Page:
Is it snowing, yet? Not where we live, but ALuv still zeroed in on some learning last week with some snow-related reading & writing activities and some cool science experiments with ice.
MY SNOWMAN’S HAT: MAKING MENTAL IMAGES
(You can download this FREEBIE HERE.) This activity was designed to practice visualizing while reading. I first modeled with the poem by Shel Silverstein called Snowball from Falling Up.
In my modeling, I read the poem, told about the picture(s) I saw in my head, showed him the picture(s) I had drawn, and explained what words from the text made me see this picture.
He was given the poem My Snowman’s Hat (one written by me). He read it aloud two times. Then, I read it aloud three times. While I read, I asked him to form a picture in his head of what he thought the snowman looked like.
Then, he drew the picture he saw in his head. I worked alongside him and did the same thing. Then we shared our mental images with one another. He told me he saw a snowman with just a hat on his head because the girl who built him got too cold to put anything else on him…BINGO!
ONE MORE FREEBIE: SNOW ON THE GREEN GRASS (an adapted nursery rhyme)
Children always enjoy reading the books they make themselves, so we did just that.
We read the first verse of the poem, brainstormed a list for a second verse (I jotted down his ideas on the dry erase board), and he composed away.
After all that hard work :), he used a snowflake puncher and glued the snowflakes on his pictures.
Then, he gathered the troops (MBug wasn’t willing to participate) and shared his creation.
You can download the book HERE. The download also includes a lesson plan outline, explaining how you can implement it, too.
SNOWY SHORT VOWEL REVIEW
We also reviewed short vowel words with Build a Short Vowel Snowman & Short Vowel Snow Showers. You can view that post here if you missed it.
COOL ICE EXPERIMENTS
1. Which Ice Cube Will Melt First?
The first experiment we did was to take 2 ice cubes and place them in identical bowls. One was placed on the kitchen counter, the other in the refrigerator.
He wrote out his hypothesis, telling which ice cube he thought would melt first. I thought it interesting that he believed the ice in the refrigerator would not melt at all.
He checked the ice in both locations about every 30 minutes up until bedtime. He learned, after about 2 hours, that the ice in the refrigerator would melt, just much slower. It was put in the refrigerator around 3:30pm and by bedtime, it still had not melted completely!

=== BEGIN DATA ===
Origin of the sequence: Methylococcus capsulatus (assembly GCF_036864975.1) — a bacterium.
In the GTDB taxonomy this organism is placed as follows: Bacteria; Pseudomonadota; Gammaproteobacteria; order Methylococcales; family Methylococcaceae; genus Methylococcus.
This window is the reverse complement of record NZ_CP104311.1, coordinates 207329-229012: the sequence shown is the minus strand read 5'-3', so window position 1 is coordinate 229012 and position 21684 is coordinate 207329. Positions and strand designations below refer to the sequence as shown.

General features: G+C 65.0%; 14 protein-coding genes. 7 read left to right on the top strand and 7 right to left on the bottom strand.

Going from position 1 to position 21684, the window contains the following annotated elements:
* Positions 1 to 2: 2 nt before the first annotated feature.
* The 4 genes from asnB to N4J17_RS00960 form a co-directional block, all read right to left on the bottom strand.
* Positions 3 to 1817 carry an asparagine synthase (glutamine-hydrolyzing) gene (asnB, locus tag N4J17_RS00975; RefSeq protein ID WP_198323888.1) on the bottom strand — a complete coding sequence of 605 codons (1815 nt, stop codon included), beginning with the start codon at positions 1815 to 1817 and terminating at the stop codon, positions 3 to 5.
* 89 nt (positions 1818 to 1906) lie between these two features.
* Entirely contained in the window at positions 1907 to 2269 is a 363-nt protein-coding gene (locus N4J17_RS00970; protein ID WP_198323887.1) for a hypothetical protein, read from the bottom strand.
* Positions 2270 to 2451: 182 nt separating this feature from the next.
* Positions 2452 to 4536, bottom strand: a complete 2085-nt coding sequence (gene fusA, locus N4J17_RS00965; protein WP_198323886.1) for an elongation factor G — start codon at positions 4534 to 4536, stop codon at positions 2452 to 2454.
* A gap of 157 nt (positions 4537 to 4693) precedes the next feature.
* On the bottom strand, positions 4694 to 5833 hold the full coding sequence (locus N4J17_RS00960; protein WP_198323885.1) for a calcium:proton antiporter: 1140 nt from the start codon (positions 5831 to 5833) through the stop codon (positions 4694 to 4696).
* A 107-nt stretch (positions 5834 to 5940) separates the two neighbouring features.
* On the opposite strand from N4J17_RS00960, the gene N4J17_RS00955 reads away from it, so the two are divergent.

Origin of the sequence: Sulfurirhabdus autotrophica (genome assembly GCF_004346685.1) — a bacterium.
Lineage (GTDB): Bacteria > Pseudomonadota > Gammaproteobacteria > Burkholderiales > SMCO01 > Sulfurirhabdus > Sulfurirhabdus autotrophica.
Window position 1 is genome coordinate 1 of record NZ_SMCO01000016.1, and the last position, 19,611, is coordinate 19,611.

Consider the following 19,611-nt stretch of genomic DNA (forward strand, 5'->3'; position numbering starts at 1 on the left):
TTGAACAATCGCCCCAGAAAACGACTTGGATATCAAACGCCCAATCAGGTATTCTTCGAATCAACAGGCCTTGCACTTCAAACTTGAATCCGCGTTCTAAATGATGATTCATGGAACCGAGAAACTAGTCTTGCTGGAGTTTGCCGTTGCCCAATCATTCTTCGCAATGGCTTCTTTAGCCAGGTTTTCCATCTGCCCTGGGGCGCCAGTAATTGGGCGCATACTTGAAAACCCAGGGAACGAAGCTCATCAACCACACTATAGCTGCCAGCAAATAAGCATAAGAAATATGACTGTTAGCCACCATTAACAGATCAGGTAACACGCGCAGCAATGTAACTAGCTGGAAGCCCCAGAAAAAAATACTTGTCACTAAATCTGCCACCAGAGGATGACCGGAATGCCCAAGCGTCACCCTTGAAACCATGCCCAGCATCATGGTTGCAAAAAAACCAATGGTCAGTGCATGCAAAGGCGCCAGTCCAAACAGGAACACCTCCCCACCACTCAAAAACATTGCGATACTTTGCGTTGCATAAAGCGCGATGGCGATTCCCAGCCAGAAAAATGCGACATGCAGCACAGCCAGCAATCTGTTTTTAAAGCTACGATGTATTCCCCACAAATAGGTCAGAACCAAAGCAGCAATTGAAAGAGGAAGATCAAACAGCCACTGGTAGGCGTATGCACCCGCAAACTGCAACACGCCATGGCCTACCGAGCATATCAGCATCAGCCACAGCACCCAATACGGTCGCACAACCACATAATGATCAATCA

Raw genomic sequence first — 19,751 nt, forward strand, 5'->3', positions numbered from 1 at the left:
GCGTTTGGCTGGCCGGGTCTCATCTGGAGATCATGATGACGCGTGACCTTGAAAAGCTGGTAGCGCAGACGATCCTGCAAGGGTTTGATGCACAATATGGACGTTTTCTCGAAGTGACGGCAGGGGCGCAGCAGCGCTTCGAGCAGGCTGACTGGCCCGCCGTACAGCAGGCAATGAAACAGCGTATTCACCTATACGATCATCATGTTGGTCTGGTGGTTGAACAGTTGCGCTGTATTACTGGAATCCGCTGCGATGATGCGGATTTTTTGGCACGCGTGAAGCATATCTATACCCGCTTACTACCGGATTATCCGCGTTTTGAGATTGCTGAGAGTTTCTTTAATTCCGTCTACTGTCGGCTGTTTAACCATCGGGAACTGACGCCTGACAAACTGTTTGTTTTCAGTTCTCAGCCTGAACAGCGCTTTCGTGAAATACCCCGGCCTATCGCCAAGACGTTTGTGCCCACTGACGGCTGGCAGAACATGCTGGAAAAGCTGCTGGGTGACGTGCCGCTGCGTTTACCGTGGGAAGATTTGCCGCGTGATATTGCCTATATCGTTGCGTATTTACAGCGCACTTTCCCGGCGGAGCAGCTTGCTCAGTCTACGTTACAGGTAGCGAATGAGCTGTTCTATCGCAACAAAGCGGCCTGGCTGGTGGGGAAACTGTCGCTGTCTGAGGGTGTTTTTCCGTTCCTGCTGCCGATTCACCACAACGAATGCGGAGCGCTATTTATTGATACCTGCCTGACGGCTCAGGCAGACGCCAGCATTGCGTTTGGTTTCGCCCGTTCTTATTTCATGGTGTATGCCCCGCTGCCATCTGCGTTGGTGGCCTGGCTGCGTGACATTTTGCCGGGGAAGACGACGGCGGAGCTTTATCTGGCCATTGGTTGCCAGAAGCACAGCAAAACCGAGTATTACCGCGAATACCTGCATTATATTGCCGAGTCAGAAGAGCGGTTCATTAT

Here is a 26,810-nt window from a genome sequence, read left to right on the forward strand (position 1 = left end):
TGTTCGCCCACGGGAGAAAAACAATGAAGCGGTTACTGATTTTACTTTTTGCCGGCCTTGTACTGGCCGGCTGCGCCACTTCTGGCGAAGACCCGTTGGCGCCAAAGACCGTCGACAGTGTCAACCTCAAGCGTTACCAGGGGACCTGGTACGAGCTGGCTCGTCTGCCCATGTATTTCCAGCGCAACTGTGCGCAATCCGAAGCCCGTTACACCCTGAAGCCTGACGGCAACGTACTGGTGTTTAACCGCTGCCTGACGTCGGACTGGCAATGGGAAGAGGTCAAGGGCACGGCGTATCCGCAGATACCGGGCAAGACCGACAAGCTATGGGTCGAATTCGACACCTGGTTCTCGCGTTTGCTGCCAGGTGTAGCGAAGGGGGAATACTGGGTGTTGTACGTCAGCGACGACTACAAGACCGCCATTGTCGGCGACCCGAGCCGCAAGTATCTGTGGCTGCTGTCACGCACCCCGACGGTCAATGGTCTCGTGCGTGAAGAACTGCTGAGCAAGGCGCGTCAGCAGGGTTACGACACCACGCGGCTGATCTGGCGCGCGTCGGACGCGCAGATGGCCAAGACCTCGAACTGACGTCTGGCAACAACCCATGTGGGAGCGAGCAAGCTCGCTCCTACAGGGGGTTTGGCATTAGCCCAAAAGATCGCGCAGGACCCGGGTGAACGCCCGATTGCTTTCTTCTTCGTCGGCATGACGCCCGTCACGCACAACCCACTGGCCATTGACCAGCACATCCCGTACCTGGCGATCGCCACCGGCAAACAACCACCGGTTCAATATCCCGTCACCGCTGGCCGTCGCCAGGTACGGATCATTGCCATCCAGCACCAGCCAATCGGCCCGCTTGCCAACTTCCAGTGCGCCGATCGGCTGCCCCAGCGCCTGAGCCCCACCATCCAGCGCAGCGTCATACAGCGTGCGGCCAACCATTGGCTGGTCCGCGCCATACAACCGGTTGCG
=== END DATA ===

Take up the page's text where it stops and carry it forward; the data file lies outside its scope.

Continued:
The next day, he concluded this experiment by writing his observations about the experiment.
2. What Shape Will it Be?
Once the ice cube from the counter melted first, I asked him to think about what would happen if we placed the bowl of melted ice back in the freezer. He hypothesized that it would freeze back into an ice cube. He was quite shocked to see that it was frozen, but in the shape of the bowl.
3. Melt an Ice Cube Activity Do you know how to spell fun? Apparently, it’s M-E-S-S-Y! 🙂 This one is a messy one, but I have to admit, it will bring a smile to your child’s face! If you visit Nicole, you can download the printable chart for this game.
The goal of this game is to see who can melt their ice cube the fastest by rolling a die and following the directions printed on the chart. Boy, did ALuv like this activity! The first thing we did was look through and read the directions for each number rolled on the die (a sneaky way to integrate some reading). Then, away we went.
His absolute favorite was #2, dropping it down his shirt. I think he secretly liked watching me shutter when I had to do this!
We concluded by discussing which numbers made the ice cube melt the fastest and why. He asked to play again & again…maybe daddy would like to experience the joy…
Here are the snow books we read last week during our read aloud time:
- All You Need for a Snowman by Alice Schertle
- Snowballs by Louise Ehlert (At the end, the boys turned this one into an I Spy-type game, it was cool to watch them in action)
- The Lonely Scarecrow by Tim Preston (a great book for vocabulary!!)
- There Was a Cold Lady Who Swallowed Some Snow
- The Snowman by Raymond Briggs (a wordless book)
- Snowmen at Night by Caralyn Buehner (with hidden pictures on each page!)
After reading The Snowman, he wrote and illustrated an answer to this question:
His answer: I would do my scool (school) wrc (work) with him.
My answer? I would have the snowman scrub all my toilets! 🙂
* * *
ALuv was “rewarded” for finishing his work by getting to do a few of NJoy’s printables; which he quite often begs to do. It’s wonderful to me that he still enjoys doing the “easy” work, never calling it boring or baby-ish.
For example, he spent at least 20 minutes coloring this page. I was highly impressed by the amount of detail he put into it!
Thank you for joining This Reading Mama on a literacy journey!
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